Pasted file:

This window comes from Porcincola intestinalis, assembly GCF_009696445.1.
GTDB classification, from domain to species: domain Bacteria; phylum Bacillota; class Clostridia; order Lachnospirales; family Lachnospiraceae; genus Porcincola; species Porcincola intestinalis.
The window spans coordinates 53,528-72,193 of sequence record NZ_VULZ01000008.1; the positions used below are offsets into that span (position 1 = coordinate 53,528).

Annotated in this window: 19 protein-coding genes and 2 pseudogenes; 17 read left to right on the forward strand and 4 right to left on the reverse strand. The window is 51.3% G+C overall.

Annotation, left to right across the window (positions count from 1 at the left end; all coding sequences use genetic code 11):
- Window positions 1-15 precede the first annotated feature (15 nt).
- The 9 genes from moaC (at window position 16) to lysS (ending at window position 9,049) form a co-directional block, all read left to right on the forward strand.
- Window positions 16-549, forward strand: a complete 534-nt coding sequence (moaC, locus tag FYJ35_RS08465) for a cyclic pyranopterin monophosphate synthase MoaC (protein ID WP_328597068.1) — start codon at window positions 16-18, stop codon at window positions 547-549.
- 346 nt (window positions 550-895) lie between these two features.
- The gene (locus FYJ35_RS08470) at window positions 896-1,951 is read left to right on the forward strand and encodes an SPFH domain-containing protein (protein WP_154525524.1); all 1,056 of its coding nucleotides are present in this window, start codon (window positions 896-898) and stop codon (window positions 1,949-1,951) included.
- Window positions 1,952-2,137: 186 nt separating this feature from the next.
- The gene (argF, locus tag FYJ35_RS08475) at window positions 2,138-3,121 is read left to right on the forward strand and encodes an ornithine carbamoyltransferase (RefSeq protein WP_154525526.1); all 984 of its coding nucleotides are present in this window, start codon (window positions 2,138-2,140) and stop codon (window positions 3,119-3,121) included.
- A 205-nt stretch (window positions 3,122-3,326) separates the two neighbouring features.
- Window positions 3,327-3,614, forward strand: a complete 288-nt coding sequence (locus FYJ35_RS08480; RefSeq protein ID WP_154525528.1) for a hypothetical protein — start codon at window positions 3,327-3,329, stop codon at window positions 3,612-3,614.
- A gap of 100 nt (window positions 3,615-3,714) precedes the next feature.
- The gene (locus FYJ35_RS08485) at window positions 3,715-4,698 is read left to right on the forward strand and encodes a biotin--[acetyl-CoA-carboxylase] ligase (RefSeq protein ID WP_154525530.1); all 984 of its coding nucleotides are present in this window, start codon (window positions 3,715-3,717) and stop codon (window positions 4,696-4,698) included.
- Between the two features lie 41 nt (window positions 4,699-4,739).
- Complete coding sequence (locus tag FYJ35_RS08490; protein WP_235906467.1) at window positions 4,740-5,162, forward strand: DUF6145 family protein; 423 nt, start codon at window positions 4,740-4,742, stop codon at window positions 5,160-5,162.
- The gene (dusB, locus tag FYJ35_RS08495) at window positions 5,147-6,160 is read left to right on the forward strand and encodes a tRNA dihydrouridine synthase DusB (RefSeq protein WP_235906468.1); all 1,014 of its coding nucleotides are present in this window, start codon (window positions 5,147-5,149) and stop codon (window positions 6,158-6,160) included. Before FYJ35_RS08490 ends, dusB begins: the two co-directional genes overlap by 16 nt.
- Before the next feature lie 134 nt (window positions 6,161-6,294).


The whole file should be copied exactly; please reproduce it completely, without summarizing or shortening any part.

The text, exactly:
This window comes from Porcincola intestinalis, assembly GCF_009696445.1.
GTDB classification, from domain to species: domain Bacteria; phylum Bacillota; class Clostridia; order Lachnospirales; family Lachnospiraceae; genus Porcincola; species Porcincola intestinalis.
The window spans coordinates 53,528-72,193 of sequence record NZ_VULZ01000008.1; the positions used below are offsets into that span (position 1 = coordinate 53,528).

Annotated in this window: 19 protein-coding genes and 2 pseudogenes; 17 read left to right on the forward strand and 4 right to left on the reverse strand. The window is 51.3% G+C overall.

Annotation, left to right across the window (positions count from 1 at the left end; all coding sequences use genetic code 11):
- Window positions 1-15 precede the first annotated feature (15 nt).
- The 9 genes from moaC (at window position 16) to lysS (ending at window position 9,049) form a co-directional block, all read left to right on the forward strand.
- Window positions 16-549, forward strand: a complete 534-nt coding sequence (moaC, locus tag FYJ35_RS08465) for a cyclic pyranopterin monophosphate synthase MoaC (protein ID WP_328597068.1) — start codon at window positions 16-18, stop codon at window positions 547-549.
- 346 nt (window positions 550-895) lie between these two features.
- The gene (locus FYJ35_RS08470) at window positions 896-1,951 is read left to right on the forward strand and encodes an SPFH domain-containing protein (protein WP_154525524.1); all 1,056 of its coding nucleotides are present in this window, start codon (window positions 896-898) and stop codon (window positions 1,949-1,951) included.
- Window positions 1,952-2,137: 186 nt separating this feature from the next.
- The gene (argF, locus tag FYJ35_RS08475) at window positions 2,138-3,121 is read left to right on the forward strand and encodes an ornithine carbamoyltransferase (RefSeq protein WP_154525526.1); all 984 of its coding nucleotides are present in this window, start codon (window positions 2,138-2,140) and stop codon (window positions 3,119-3,121) included.
- A 205-nt stretch (window positions 3,122-3,326) separates the two neighbouring features.
- Window positions 3,327-3,614, forward strand: a complete 288-nt coding sequence (locus FYJ35_RS08480; RefSeq protein ID WP_154525528.1) for a hypothetical protein — start codon at window positions 3,327-3,329, stop codon at window positions 3,612-3,614.
- A gap of 100 nt (window positions 3,615-3,714) precedes the next feature.
- The gene (locus FYJ35_RS08485) at window positions 3,715-4,698 is read left to right on the forward strand and encodes a biotin--[acetyl-CoA-carboxylase] ligase (RefSeq protein ID WP_154525530.1); all 984 of its coding nucleotides are present in this window, start codon (window positions 3,715-3,717) and stop codon (window positions 4,696-4,698) included.
- Between the two features lie 41 nt (window positions 4,699-4,739).
- Complete coding sequence (locus tag FYJ35_RS08490; protein WP_235906467.1) at window positions 4,740-5,162, forward strand: DUF6145 family protein; 423 nt, start codon at window positions 4,740-4,742, stop codon at window positions 5,160-5,162.
- The gene (dusB, locus tag FYJ35_RS08495) at window positions 5,147-6,160 is read left to right on the forward strand and encodes a tRNA dihydrouridine synthase DusB (RefSeq protein WP_235906468.1); all 1,014 of its coding nucleotides are present in this window, start codon (window positions 5,147-5,149) and stop codon (window positions 6,158-6,160) included. Before FYJ35_RS08490 ends, dusB begins: the two co-directional genes overlap by 16 nt.
- Before the next feature lie 134 nt (window positions 6,161-6,294).